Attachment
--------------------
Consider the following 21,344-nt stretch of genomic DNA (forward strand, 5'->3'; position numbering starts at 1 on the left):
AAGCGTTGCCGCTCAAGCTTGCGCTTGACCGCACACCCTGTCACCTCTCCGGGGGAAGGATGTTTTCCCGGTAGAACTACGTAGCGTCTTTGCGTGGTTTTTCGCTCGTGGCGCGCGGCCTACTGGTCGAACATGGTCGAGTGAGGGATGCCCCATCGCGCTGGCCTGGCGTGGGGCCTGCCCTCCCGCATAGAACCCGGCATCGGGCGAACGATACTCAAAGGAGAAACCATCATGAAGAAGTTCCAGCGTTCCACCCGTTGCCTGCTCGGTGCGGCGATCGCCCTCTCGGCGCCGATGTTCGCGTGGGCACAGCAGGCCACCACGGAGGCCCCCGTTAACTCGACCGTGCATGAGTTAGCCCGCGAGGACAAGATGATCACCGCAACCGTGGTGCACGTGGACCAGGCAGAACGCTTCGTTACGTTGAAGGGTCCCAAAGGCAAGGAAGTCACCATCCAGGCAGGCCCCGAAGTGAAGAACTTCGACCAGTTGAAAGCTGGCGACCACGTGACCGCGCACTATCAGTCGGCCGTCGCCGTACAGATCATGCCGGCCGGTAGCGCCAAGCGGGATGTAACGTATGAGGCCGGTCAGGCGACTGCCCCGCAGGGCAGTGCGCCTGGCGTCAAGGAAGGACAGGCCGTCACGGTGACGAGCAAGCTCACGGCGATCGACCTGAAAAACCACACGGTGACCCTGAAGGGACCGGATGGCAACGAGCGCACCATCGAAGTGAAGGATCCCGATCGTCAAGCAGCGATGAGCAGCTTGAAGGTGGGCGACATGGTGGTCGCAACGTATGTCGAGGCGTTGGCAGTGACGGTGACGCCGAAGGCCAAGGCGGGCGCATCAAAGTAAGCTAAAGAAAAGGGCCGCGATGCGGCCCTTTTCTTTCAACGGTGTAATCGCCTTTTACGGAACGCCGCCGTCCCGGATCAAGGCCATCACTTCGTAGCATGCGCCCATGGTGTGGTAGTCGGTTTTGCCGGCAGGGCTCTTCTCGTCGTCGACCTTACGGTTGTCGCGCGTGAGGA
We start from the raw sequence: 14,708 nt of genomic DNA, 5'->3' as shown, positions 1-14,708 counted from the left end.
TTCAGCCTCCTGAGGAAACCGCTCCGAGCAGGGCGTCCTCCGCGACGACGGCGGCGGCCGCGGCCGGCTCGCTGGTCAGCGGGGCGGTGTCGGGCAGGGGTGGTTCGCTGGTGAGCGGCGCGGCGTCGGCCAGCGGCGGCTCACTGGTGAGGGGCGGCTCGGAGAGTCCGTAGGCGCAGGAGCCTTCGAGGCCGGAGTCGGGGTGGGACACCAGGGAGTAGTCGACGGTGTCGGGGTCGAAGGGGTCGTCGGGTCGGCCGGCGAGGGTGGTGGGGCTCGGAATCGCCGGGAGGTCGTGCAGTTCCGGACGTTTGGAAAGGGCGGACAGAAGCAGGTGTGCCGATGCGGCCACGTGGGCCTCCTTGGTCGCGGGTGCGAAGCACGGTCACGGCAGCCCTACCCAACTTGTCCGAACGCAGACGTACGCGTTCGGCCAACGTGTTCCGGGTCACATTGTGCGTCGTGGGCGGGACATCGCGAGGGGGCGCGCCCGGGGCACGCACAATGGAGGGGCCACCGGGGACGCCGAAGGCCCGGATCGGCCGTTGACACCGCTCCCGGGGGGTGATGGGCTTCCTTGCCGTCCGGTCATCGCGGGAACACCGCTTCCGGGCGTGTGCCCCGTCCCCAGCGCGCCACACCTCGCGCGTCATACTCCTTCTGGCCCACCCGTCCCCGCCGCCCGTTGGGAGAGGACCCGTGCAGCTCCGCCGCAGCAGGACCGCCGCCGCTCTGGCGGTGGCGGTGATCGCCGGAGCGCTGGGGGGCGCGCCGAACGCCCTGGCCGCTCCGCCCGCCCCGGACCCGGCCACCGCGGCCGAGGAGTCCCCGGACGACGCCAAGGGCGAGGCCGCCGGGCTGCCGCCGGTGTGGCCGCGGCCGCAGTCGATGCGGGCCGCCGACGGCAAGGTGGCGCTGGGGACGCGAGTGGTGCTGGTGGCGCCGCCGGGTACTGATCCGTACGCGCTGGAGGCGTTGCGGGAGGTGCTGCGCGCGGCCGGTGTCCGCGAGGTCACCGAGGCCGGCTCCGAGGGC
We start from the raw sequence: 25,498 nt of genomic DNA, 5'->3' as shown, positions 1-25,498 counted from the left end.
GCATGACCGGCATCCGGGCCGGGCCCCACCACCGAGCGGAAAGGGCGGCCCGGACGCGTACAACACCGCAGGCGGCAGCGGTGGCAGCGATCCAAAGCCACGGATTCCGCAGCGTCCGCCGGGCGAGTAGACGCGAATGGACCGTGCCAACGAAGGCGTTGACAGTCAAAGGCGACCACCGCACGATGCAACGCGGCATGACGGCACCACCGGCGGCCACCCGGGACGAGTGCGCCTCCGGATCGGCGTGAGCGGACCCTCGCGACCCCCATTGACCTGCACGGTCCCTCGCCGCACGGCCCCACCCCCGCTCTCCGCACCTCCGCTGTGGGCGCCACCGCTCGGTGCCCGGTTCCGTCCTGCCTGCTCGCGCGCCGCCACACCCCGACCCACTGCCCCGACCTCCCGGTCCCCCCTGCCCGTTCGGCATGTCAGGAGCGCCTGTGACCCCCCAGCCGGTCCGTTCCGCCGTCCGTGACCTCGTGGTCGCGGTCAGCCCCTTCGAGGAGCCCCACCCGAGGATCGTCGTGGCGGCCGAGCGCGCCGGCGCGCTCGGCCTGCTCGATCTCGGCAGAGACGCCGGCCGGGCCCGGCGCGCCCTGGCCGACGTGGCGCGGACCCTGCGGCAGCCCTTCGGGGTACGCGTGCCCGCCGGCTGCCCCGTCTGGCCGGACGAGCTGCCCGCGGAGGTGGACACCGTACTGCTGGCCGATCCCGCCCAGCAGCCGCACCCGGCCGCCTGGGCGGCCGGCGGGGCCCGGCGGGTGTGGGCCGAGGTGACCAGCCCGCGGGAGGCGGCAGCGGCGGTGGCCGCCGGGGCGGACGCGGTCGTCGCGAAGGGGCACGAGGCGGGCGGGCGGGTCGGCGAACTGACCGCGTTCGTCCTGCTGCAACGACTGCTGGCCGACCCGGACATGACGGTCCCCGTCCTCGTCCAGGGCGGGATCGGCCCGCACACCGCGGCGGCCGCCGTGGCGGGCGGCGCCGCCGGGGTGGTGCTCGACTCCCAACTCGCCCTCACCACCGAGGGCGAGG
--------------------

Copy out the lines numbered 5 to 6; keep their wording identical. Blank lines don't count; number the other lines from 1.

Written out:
We start from the raw sequence: 25,498 nt of genomic DNA, 5'->3' as shown, positions 1-25,498 counted from the left end.
GCATGACCGGCATCCGGGCCGGGCCCCACCACCGAGCGGAAAGGGCGGCCCGGACGCGTACAACACCGCAGGCGGCAGCGGTGGCAGCGATCCAAAGCCACGGATTCCGCAGCGTCCGCCGGGCGAGTAGACGCGAATGGACCGTGCCAACGAAGGCGTTGACAGTCAAAGGCGACCACCGCACGATGCAACGCGGCATGACGGCACCACCGGCGGCCACCCGGGACGAGTGCGCCTCCGGATCGGCGTGAGCGGACCCTCGCGACCCCCATTGACCTGCACGGTCCCTCGCCGCACGGCCCCACCCCCGCTCTCCGCACCTCCGCTGTGGGCGCCACCGCTCGGTGCCCGGTTCCGTCCTGCCTGCTCGCGCGCCGCCACACCCCGACCCACTGCCCCGACCTCCCGGTCCCCCCTGCCCGTTCGGCATGTCAGGAGCGCCTGTGACCCCCCAGCCGGTCCGTTCCGCCGTCCGTGACCTCGTGGTCGCGGTCAGCCCCTTCGAGGAGCCCCACCCGAGGATCGTCGTGGCGGCCGAGCGCGCCGGCGCGCTCGGCCTGCTCGATCTCGGCAGAGACGCCGGCCGGGCCCGGCGCGCCCTGGCCGACGTGGCGCGGACCCTGCGGCAGCCCTTCGGGGTACGCGTGCCCGCCGGCTGCCCCGTCTGGCCGGACGAGCTGCCCGCGGAGGTGGACACCGTACTGCTGGCCGATCCCGCCCAGCAGCCGCACCCGGCCGCCTGGGCGGCCGGCGGGGCCCGGCGGGTGTGGGCCGAGGTGACCAGCCCGCGGGAGGCGGCAGCGGCGGTGGCCGCCGGGGCGGACGCGGTCGTCGCGAAGGGGCACGAGGCGGGCGGGCGGGTCGGCGAACTGACCGCGTTCGTCCTGCTGCAACGACTGCTGGCCGACCCGGACATGACGGTCCCCGTCCTCGTCCAGGGCGGGATCGGCCCGCACACCGCGGCGGCCGCCGTGGCGGGCGGCGCCGCCGGGGTGGTGCTCGACTCCCAACTCGCCCTCACCACCGAGGGCGAGG